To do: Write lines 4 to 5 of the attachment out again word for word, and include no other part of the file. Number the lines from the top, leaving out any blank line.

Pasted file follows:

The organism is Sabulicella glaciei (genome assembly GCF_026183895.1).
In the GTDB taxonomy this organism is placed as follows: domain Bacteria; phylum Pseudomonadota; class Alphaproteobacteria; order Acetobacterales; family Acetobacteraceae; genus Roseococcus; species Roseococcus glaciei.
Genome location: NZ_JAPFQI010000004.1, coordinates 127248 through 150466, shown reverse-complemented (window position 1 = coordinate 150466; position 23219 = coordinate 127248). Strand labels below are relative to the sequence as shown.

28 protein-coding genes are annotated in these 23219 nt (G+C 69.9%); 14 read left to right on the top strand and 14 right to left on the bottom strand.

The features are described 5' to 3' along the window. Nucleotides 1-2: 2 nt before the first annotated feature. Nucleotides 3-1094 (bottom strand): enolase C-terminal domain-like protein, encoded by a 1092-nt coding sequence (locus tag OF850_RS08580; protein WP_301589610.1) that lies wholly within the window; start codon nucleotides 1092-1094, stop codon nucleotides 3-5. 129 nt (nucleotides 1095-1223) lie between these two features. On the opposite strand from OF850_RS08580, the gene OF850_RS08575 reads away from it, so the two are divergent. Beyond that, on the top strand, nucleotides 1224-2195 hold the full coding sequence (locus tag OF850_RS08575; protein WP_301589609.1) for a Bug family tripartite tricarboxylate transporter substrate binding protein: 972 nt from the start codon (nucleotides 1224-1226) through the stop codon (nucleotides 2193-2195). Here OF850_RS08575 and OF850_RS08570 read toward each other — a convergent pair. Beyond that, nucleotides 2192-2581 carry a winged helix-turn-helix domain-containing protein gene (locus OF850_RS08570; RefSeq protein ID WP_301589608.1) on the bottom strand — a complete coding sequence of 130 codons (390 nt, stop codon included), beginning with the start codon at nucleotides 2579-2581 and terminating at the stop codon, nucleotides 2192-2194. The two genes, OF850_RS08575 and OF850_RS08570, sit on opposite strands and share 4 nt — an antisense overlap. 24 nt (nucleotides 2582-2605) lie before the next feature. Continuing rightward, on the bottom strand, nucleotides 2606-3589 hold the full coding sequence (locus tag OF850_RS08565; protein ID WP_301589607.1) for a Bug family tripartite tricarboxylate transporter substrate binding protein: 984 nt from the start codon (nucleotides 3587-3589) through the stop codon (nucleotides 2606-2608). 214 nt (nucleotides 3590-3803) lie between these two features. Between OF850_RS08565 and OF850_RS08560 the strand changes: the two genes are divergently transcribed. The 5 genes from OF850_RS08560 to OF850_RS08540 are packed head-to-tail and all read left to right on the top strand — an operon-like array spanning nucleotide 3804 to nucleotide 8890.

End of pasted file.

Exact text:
28 protein-coding genes are annotated in these 23219 nt (G+C 69.9%); 14 read left to right on the top strand and 14 right to left on the bottom strand.

The features are described 5' to 3' along the window. Nucleotides 1-2: 2 nt before the first annotated feature. Nucleotides 3-1094 (bottom strand): enolase C-terminal domain-like protein, encoded by a 1092-nt coding sequence (locus tag OF850_RS08580; protein WP_301589610.1) that lies wholly within the window; start codon nucleotides 1092-1094, stop codon nucleotides 3-5. 129 nt (nucleotides 1095-1223) lie between these two features. On the opposite strand from OF850_RS08580, the gene OF850_RS08575 reads away from it, so the two are divergent. Beyond that, on the top strand, nucleotides 1224-2195 hold the full coding sequence (locus tag OF850_RS08575; protein WP_301589609.1) for a Bug family tripartite tricarboxylate transporter substrate binding protein: 972 nt from the start codon (nucleotides 1224-1226) through the stop codon (nucleotides 2193-2195). Here OF850_RS08575 and OF850_RS08570 read toward each other — a convergent pair. Beyond that, nucleotides 2192-2581 carry a winged helix-turn-helix domain-containing protein gene (locus OF850_RS08570; RefSeq protein ID WP_301589608.1) on the bottom strand — a complete coding sequence of 130 codons (390 nt, stop codon included), beginning with the start codon at nucleotides 2579-2581 and terminating at the stop codon, nucleotides 2192-2194. The two genes, OF850_RS08575 and OF850_RS08570, sit on opposite strands and share 4 nt — an antisense overlap. 24 nt (nucleotides 2582-2605) lie before the next feature. Continuing rightward, on the bottom strand, nucleotides 2606-3589 hold the full coding sequence (locus tag OF850_RS08565; protein ID WP_301589607.1) for a Bug family tripartite tricarboxylate transporter substrate binding protein: 984 nt from the start codon (nucleotides 3587-3589) through the stop codon (nucleotides 2606-2608). 214 nt (nucleotides 3590-3803) lie between these two features. Between OF850_RS08565 and OF850_RS08560 the strand changes: the two genes are divergently transcribed. The 5 genes from OF850_RS08560 to OF850_RS08540 are packed head-to-tail and all read left to right on the top strand — an operon-like array spanning nucleotide 3804 to nucleotide 8890.